Review – INC PenMark Permanent Markers

As someone who bolts to the stationery section of every store I enter, every once in a while I just have to dive into one of the budget options there (I say that like cheap crap isn’t something that I have innumerable piles of). And if you do this at Dollar General you’re very likely to end up with something made by INC, a brand I’ve looked at before that produces writing utensils that function. Is their current foray into permanent markers, the PenMark, any good?


The bodies are a simple design. The body is a cylinder with a foil label that has minimal information printed on it. The cap mostly continues this cylindrical motif until its end, when it slants off at a slight angle. The clip is plastic and unsurprisingly molded into the cap (for safe keeping). At the other end there is a hexagonal step-down for posting, which the cap nicely clicks onto. Underneath the cap is a series of 3 step-downs that lead to a metal tube with a small, stiff felt-tip.


The performance is as to-be-expected. They smell like permanent markers, and the line stays like permanent markers. The ink causes a lot of bleeding and feathering, even on high-quality paper; the result is a line considerably thicker than the “ultra fine point” stated on the package. The colors are all pleasant and readable, with the exception of yellow, which is, like most yellow, essentially useless, and they do stick to the paper and remain vibrant once applied. Water has no discernable effect on the markings, but alcohol does start to break down the dye/pigment. The lines will break down and feather under regular rubbing alcohol, and bleed through increases tremendously, but during my tests the lines actually remained legible.


If you’re looking for an assortment of permanent marker colors on the cheap, these technically fulfill that requirement. The bodies are cheap, the nibs are brittle, the ink bleeds and is more-than-likely not archival quality. But they provide a mark that is suitably permanent on household materials (paper, tin cans, and plastic containers; they will fade, but they will leave behind a water-resistant mark) in a skinny, portable body which fits anywhere your average pen will, with a clip that holds them in place.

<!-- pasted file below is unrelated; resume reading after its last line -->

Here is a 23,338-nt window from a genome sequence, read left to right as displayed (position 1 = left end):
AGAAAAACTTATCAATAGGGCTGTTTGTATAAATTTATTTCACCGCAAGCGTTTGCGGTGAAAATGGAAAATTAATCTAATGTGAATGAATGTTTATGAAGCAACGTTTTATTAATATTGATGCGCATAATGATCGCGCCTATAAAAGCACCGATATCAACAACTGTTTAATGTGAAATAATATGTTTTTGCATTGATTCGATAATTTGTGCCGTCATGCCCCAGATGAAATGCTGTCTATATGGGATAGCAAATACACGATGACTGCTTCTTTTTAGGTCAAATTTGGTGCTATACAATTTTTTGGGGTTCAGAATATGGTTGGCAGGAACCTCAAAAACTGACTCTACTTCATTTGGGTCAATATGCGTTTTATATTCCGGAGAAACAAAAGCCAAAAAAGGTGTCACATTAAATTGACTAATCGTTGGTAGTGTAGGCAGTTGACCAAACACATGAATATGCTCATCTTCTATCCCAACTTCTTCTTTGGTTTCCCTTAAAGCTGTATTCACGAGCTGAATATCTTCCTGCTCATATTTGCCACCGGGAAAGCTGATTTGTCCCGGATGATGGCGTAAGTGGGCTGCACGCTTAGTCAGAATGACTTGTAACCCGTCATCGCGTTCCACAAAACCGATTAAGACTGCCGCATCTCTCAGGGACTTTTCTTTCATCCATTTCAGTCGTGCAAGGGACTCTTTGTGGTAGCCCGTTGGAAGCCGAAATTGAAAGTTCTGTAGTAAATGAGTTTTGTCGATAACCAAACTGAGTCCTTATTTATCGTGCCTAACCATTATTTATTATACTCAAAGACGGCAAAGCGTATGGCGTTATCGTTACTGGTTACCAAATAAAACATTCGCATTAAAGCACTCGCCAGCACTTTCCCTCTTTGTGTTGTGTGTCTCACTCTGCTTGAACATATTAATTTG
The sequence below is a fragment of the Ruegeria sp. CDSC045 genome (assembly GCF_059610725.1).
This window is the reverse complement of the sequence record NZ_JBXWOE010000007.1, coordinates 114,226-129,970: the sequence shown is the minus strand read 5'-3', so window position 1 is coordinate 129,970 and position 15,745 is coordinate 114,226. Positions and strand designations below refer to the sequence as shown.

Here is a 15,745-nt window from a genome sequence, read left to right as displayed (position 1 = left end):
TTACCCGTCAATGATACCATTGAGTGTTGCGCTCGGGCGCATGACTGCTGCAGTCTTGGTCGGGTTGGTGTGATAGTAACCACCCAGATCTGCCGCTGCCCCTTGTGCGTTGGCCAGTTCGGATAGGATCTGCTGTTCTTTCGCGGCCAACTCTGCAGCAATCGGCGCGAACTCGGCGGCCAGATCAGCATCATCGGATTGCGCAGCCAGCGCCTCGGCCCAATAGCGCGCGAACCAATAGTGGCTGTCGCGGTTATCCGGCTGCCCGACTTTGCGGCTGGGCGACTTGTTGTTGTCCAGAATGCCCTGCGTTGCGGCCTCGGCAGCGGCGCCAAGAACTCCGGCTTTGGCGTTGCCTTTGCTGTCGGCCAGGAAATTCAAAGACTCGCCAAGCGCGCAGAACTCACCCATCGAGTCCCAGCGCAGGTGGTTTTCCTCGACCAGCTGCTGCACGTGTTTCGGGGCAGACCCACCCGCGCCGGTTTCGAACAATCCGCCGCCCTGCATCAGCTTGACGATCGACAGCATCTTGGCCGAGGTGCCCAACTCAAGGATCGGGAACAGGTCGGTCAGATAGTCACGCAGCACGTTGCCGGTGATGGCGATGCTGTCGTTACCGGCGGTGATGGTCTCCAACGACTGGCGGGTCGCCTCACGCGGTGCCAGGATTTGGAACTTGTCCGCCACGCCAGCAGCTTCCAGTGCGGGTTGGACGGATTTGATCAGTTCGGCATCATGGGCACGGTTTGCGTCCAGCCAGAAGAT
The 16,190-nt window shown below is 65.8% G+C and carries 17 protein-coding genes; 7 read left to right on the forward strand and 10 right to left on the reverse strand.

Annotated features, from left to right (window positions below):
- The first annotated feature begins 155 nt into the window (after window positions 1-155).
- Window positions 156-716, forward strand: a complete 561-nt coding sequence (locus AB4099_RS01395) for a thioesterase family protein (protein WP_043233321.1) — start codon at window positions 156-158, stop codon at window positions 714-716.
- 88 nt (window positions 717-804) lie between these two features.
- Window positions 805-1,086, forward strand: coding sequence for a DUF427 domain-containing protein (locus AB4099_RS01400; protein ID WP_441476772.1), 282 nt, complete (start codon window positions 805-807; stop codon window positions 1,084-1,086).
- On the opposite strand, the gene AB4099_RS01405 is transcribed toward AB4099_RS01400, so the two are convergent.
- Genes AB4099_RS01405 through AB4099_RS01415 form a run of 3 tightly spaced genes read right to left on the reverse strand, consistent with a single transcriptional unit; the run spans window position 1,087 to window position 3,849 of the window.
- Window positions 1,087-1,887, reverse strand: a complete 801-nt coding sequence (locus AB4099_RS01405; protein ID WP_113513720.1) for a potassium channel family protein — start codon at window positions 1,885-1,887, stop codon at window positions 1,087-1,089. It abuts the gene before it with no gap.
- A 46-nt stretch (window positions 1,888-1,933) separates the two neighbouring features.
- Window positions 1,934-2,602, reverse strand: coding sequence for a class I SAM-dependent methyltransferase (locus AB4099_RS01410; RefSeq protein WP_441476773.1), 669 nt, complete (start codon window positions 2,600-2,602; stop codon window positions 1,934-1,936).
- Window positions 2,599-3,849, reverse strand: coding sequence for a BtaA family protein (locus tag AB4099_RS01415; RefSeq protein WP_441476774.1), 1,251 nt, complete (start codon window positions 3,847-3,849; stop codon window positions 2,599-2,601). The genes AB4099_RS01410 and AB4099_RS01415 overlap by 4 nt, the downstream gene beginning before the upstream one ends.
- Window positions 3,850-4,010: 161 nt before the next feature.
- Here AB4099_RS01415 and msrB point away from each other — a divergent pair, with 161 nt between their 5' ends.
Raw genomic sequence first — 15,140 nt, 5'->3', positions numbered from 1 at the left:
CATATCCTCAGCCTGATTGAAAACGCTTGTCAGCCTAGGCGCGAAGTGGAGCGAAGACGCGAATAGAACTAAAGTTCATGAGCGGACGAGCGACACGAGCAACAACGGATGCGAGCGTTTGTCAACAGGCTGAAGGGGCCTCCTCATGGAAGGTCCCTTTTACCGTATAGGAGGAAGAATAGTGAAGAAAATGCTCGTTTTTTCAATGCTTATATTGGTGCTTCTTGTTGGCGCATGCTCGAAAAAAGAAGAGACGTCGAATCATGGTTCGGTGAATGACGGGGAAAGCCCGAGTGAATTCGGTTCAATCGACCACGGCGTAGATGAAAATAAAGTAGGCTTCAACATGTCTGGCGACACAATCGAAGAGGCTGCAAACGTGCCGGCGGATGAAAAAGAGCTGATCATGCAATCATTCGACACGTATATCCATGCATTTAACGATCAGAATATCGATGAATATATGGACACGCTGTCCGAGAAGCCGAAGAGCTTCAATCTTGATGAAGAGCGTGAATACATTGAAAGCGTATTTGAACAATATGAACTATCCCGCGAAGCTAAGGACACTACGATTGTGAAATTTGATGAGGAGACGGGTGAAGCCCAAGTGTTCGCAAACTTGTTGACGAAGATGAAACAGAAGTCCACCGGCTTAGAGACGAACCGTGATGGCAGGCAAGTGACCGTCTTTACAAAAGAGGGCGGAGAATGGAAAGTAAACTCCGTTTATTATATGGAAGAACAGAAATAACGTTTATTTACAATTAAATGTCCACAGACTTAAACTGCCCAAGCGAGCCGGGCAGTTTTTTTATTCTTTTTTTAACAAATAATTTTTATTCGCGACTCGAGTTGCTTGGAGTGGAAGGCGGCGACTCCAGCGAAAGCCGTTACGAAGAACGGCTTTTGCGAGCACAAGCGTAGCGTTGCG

Review – Dollar General Utility Knife Blades

Utility knives are an almost ubiquitous tool. They are inexpensive and easy to use cutting tools that are good on the job, at home, and for crafting and artistic tasks. And for most people they are used for jobs that scissors just can’t do. Even people who carry pocket knives can use a cardboard cutter now and then. But there’s a reason the blades come in 100 packs at 10¢-30¢ apiece. This set from Dollar General is about 20¢ apiece. How do they work?


To start, the packaging says they fit most utility knives, which I’ll believe. Their shape is similar to most other blades I’ve seen, and they fit my knife just fine. They lock into place with about as much precision as one would expect, which is to say not much. There’s play in the blade when installed, but it’s workable. They come sharp enough to cut paper, and strong enough to cut household plastics, which are both really things that are a bit out of the general use of the blade. They don’t dull immediately, either. That being said they don’t last for very long and the blade itself can be dinged rather easily. They are also pretty fragile. When I was testing one on plastic the very tip of the blade broke almost immediately. They’ll last about a hard day (or 2-3 give or take) cutting cardboard, longer in the house, shorter if you’re cutting more or heavier things (like they won’t last literally all day just cutting), and for as cheap as they are I wouldn’t expect much more. And if cutting cardboard cleanly isn’t a necessity they can last longer. Finally, they are smothered in grease in the package to prevent rusting, and while I haven’t left mine out I have no doubt that they would rust really fast.


So are they great? No. But no utility knife blades are great.  They do about as well as expected, and are at least safe for their main function of cutting cardboard, rubber and the like. If you need the blades right now, or don’t need to buy many blades, these will work, but larger packs or ones with slightly higher quality would be recommended.

Review – Yellow Dollar General HB No.2 Pencils

By: Austin Smith

All right, on to the art-making things. Let’s start with pencils, specifically HB or No.2 pencils. The ones I’m reviewing today are from dollar general and are 10 cents apiece. So they’re the cheap, starting pencil.

The pencils are small and light, roughly 6 and 3/4 inches to start, with about a half inch eraser. The wood is cheap, it’s splintery and rough. The paint is applied poorly, with parts flaking off and wood showing through, but it does its job and the letters are easy enough to read. The eraser is all right, it erases, but not all the way. Usable for sketches and writing. The eraser is hard and sometimes smears the graphite instead of erasing.

But that is all roughly cosmetic. One can get other erasers and the paint does its job. It’s really about the graphite. And that’s hard to screw up. HB’s are a fairly hard pencil, really medium, leaning to the soft end. They’re easy to draw with and give a large amount of control. The lead is not brittle, and stays in its wooden case. The pencil is suitable for sketches and of course writing like its main use in schools.

The wood being cheap makes it difficult to sharpen, making it lean more to one side or the other, the lead is also slightly off center. It’s cheap, but usable.

This pencil is a nice cheap way to sketch. And is useful in creating a draft for a sketch to be inked later. It being cheap it is available but it is also cheap, not the best pencil available. It does its job but it’s nothing spectacular.